Rebecca worked at the campus radio station, and for her final project she produced a radio show with three segments: an interview with Adam, an interview with Eve, and reporting from within a rabbinic bet midrash. The host begins: “Hello, and welcome to God Talk. We have an interesting show lined up for you this week as we try to figure out what was going on when God created the world. Later in the show, we’ll hear from the first woman, Eve… but right now, I’ve got the first man, Adam, in the studio with me.” The host poses many questions to Adam, for example: “I know you weren’t created yet, but what can you tell me about how God created the world? Some accounts say he battled great sea monsters, Leviathan, in order to do what he did. Was this what happened?” Alluding to the tension between the creation accounts in Genesis and Psalms, Adam responds: “No, no, nothing like that. I know what you’re talking about, I’ve seen those stories – nothing but propaganda! Before the world was created, there was just nothing, or so I understand… NO, there wasn’t some big battle at the beginning of time. God just wanted to create the world, so he did…” The host replies with another question: “You say just God created the world. How do the angels play into this? There have been some conflicting accounts that I’ve heard, even a few within the lines of Genesis [e.g. Gen 1:26-7]. What exactly was the role they played in creation?” Adam responds, this time alluding to a series of rabbinic midrashim in which God consults the angels, who advise God against creating humans: “Don’t get me started about the angels. They’re just a bunch of stuck up idiots who got jealous that God decided to create man and he liked us better. Have you read that junk they were telling Moses? They were trying to play up their own importance, and really… they can’t even think for themselves. Ya, God tried to consult them about creating man, but they just wouldn’t stop arguing. So set in their ways that talking to them is just pointless…” The interview continues, and Adam is grilled about several other complications within the Genesis narrative and its history of interpretation. In the second segment, Eve contradicts almost everything that Adam says in the first. Eve, in this radio show, is not simply the character from Genesis but also the daughter of Pistis Sophia as described in a number of texts found within the fourth-century Nag Hammadi codices from Upper Egypt. Eve explains to the host that a lot of the story “didn’t make it into your canon because it involves Wisdom,” a female character. When asked why Adam might have told the story about Eve’s creation out of his rib, Eve answers with a number of serious, historical possibilities and then adds: “It makes him feel better about himself when I beat him at chess.” In the third segment, the host doesn’t get very far asking the rabbis for their account of the world’s creation – the rabbis in the yeshiva can’t, after all, study creation in large groups according to their own laws outlined in tractate Hagigah of the Mishnah! Rebecca cleverly pits Genesis against the Nag Hammadi codices, the rabbinic midrashim against biblical verses. Rather than harmonizing the sources, this radio show reflects on contradictions between texts, the authoritative status of canonical and non-canonical sources, cultural-historical reasons for preferred interpretations, the social circumstances of ideas, and the long afterlife of narratives in a playful and humorous way.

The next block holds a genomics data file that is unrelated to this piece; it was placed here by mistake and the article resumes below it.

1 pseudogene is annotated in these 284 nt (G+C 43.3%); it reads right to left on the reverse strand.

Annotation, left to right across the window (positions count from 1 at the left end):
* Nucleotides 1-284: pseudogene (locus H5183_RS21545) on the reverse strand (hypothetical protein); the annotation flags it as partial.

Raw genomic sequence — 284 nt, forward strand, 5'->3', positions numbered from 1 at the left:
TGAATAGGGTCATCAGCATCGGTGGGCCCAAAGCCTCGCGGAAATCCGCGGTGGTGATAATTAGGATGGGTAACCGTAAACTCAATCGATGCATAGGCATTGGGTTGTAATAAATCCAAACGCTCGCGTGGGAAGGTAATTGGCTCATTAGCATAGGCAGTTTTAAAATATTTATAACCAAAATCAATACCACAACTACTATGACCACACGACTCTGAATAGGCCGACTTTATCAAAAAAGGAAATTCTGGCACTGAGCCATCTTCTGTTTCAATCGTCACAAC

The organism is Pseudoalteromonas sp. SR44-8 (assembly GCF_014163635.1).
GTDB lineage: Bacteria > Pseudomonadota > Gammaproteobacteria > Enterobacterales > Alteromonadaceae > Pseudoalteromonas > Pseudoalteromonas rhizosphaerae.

Andrew became curious about the circumstances that may have led Athanasius, bishop of Alexandria, to write his 39th festal letter banning certain texts that the bishop deemed heretical and outlining those that he considered canonical. What might have happened that led Athanasius to send such an exhaustive and adamant letter? Andrew notes that Athanasius issued his letter in 367 CE, a half a century after his treatise On the Incarnation of the Word was written, which itself was written about a half a century after On the Origins of the World, a text discovered at Nag Hammadi. Based on this chronology, Andrew imagines a trial to have taken place in which On the Origins of the World is condemned as heresy, a decision that then leads Athanasius to send out a letter alerting bishops and others about all the banned texts. It must have been alarming, according to Andrew’s imaginative reconstruction, for Athanasius to see that a text about the world’s creation – a text he considered heretical – would still be widely read a century after its composition and half a century after his own exegetical work had supposedly put the matter to rest; in other words, Athanasius felt a sense of urgency to correct an account of creation that, in his mind, conflicted with the Word of God. In a long trial summation and verdict, Andrew compares the two texts and highlights passages that stand at odds with one another, pointing towards exegetical and theological discrepancies between the two authors. This exercise allowed Andrew closely to read two texts alongside one another, and also to think through a range of historical circumstances that may have led Athanasius to send a letter with such a strong message directed against the devotional texts of a particular religious sect. It is a decidedly imaginative exercise - he does not claim to be reconstructing history - but imagining the circumstances in which ancient texts were composed allowed him to read them in new ways.